Another possible solution to keep costs under wraps is to tell all your guests that you're supplying the food but it's BYOB due to costs. You can get away with it if everyone knows it's a very casual affair with pizzas and deli sandwiches. I imagine most won't mind.

                                          Edit: Never mind. I just saw your post that you're in Singapore! I now have no idea how feasible any of my suggestions are.

                                        2. re: Roland Parker

                                          agree with everything roland parker said, AND remember to include the cost of renting those very expensive chafing dishes, cutlery, cups, etc.

                                        3. Hey Alex! Congratulations!

                                          How about shrimp on ice? Not room temp, but you could keep it cold for long enough, I think. Not sure how affordable it would be, though. http://www.finedinings.com/fresh_shri...

                                          Or maybe Mediterranean style? Olives and hummus and falafel and those little triangle cheese pies and feta and good pita. A spread of these kinds of things? http://www.shishongrand.com/ (click on catering, then appetizers to see the types of dishes I'm thinking would do well at room temp).

                                          I was on a similar budget for my wedding as you are and it's a challenge indeed. I know you said you've investigated every single option for catering... Have you looked at delivery options? For instance, do you have Famous Dave's near you? (I can't tell from your profile where you live.) They will deliver and set up (in foil trays with sterno lights and plastic tongs etc.) for $25. That's what it was last time I checked with them, anyway. They offer BBQ chicken (among other things) for catering, which sounds like what you're looking for. Kinda messy, but hey, it's your party and that's what the little packets of wipes are for! I think this would totally be within your budget, though I don't know exactly how much of the $5K you have allocated towards food.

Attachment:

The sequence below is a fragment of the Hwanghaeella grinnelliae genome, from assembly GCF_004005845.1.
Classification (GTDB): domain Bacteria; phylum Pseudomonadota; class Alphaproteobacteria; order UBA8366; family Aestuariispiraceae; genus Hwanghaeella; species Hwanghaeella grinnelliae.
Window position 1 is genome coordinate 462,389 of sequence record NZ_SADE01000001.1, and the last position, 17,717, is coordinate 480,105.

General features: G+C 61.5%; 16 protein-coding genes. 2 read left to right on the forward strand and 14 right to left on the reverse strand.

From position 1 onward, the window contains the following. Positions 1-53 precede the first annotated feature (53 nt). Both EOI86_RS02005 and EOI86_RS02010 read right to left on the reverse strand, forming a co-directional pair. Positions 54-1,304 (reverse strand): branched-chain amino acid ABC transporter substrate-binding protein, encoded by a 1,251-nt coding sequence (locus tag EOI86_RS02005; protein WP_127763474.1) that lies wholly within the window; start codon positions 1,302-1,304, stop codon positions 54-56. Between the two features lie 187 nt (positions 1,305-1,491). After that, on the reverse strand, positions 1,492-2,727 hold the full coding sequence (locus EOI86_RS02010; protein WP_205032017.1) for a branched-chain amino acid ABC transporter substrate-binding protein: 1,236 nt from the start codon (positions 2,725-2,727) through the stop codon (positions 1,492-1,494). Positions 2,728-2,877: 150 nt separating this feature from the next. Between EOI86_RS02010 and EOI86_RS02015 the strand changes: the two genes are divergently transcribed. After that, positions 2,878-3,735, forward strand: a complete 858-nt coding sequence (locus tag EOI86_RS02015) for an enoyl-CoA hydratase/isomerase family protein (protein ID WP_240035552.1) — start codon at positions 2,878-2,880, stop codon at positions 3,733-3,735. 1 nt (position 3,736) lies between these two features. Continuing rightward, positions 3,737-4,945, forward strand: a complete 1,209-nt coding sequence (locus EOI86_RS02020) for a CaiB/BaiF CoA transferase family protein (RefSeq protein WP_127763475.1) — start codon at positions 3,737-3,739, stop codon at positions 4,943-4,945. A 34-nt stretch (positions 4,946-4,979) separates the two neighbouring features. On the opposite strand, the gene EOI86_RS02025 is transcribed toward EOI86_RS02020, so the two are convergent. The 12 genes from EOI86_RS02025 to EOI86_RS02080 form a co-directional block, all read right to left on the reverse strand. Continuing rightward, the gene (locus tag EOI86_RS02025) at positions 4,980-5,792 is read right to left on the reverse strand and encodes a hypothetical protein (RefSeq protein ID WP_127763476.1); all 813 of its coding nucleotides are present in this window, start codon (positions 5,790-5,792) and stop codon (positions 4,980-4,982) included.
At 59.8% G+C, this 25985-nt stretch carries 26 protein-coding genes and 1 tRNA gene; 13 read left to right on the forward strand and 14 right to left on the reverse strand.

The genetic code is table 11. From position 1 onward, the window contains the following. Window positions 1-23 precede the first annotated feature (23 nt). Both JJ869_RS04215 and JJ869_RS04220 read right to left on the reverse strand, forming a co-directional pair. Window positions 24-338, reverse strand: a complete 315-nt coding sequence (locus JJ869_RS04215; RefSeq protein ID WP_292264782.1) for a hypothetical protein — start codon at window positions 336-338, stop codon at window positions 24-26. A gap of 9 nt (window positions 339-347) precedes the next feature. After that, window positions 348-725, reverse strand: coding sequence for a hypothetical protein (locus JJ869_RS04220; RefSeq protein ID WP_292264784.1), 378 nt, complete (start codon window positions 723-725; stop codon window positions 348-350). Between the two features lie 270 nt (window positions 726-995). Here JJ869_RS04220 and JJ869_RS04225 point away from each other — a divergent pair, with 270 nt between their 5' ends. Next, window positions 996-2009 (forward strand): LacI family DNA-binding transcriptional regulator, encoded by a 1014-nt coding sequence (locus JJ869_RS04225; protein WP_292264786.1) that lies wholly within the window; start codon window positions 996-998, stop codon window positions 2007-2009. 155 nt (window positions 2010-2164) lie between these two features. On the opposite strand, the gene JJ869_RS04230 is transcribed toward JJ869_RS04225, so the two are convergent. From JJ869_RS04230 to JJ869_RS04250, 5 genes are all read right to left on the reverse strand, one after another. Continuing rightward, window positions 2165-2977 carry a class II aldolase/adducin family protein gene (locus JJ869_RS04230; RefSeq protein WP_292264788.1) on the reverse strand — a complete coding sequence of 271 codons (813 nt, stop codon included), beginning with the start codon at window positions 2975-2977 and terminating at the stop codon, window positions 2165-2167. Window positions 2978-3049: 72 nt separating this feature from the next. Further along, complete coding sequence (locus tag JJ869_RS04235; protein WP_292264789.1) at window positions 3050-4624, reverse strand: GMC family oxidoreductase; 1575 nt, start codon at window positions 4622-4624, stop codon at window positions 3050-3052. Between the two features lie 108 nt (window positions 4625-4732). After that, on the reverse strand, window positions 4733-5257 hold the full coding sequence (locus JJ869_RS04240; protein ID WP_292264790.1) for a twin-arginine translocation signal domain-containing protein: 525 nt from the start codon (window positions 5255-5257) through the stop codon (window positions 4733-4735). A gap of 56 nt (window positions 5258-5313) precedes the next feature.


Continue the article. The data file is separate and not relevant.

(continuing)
Maybe you could hire a couple of high school kids from the neighborhood to meet the delivery people(or to help even if you don't opt for delivery) and do the set up so you wouldn't have to worry about it? I know you think you can do it all yourself (and I have no doubt that you're very capable) but your wedding day is like no other you've experienced. I would suggest you plan to do as little as possible on the day of.

                                          Even if you and your partner don't get all freaky emotional, plenty of the people around you will. Plus, you'll be this crazy focus of attention like you've never experienced in your life. And you'll have all these friends --some maybe you haven't seen in years, some (of your partners) that you've never met-- who have traveled to your event that you'll realize you prefer to spend time with rather than setting up cheese trays. And, finally, there will be a constant crush of people --even strangers if you're out in public at all-- wanting to talk to you and congratulate you.

                                          Also, I would really investigate the grocery store catering (read: delivery) option. I once had a local high end grocery store "cater" an event for me. They did the delivery for $25, also, but unlike Famous Dave's, I had to do the set up myself. (This is where that hired high school kid comes in handy.) It was a brunch-y type affair and they brought quiche and fruit salad. The quiche were $16 a piece and served 6 (according to them), but really more than that, like 8. (Also bagels, coffee and breakfast pastries--probably wouldn't work for you). You could easily do that plus a big green salad for your event.

                                          Also, I'm sure you have, but are there any restaurants you haven't approached that might deliver and that are used to catering large family events and where the norm is serving family style? Like Indian or old-style Italian? I wish these guys had their catering menu online, but I've seen them do an awesome take-away business where people are coming in for large foil trays for graduations etc. http://www.thekabobs.com/catteringser...

                                          Sometimes these kinds of places will have a very modest delivery fee, like $25, then you can have your hired high school kids set up. I know Buca has a $25 delivery fee, but I think when I looked into it for some occasion, the food was shockingly INaffordably priced, so I wouldn't direct you there, alas, even though there might be one near you.

                                          Oh, and in your discussions with vendors, try to mention the word "wedding" as infrequently as possible. I swear prices double, triple, quadruple when vendors discover that your "party" is a wedding.

                                          I hope at least some of this help. Have fun!


                                          17 Replies
                                          1. re: The Dairy Queen